Each of these functions expresses an attribute of inner peace. The neural integration of all these functions translates into a highly successful, intrinscially rewarding life, at nearly every level that matters. These nine qualities are actually neurological domains that are part of the operating system we were born with. They do not need to be drilled into us. They can be trusted to emerge naturally as we remove the condition that blocks their full expression. That condition is fear. The stress hormones that fear produces are neurotoxic to the prefrontal cortex. How much brain power we actualize depends almost entirely on the conscious choice to be at peace, which, in the most fundamental sense, means to live our life without fear.

I have provided a number of tools in this blog site that help transcend fear and the stress it generates. Scan through the entries and find one that suits you. A little practice can produce a big result.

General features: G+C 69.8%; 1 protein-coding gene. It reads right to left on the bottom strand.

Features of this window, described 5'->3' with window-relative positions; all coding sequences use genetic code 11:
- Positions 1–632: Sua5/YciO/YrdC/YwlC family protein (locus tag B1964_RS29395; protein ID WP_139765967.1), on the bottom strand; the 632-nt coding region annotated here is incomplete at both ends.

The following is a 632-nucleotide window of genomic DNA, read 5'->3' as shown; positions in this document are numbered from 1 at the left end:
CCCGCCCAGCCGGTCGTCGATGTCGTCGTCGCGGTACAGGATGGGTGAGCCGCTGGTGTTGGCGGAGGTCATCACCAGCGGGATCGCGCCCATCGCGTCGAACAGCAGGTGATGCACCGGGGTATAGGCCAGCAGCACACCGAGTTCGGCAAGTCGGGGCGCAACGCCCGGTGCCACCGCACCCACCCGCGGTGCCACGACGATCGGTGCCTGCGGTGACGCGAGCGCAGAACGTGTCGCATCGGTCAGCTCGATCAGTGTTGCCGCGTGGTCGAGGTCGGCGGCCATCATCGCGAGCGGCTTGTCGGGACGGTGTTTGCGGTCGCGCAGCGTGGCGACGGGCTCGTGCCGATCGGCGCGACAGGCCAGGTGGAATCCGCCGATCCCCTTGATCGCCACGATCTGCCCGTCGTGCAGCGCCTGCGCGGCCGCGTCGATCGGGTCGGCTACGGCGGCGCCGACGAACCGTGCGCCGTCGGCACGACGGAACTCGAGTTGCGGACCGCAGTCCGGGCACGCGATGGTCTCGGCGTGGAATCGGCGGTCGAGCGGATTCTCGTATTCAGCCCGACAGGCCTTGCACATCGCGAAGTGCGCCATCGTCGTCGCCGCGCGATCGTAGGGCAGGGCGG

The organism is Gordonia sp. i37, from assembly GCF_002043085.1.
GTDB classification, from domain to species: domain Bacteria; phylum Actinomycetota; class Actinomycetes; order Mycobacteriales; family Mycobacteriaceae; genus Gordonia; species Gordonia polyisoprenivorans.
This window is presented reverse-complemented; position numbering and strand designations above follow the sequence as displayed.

Thursday, May 6, 2010

The Power to Move Mountains

All of the great spiritual masters see the same enormous capacity in each and every one of us. The Buddha says that your mind is naturally illuminated. Jesus says you are the light of the world. Muhammad says heaven is nearer to any of you than the strap of your shoe.

All the sages tell us that if you read between the lines of the story that anxiety and stress script, you begin to discern the voice of sanity called peace, quieting, focusing and unifying your mind. They point to peace as the foundation from which a natural state of joy arises to express and extend the creative force in you that can achieve anything.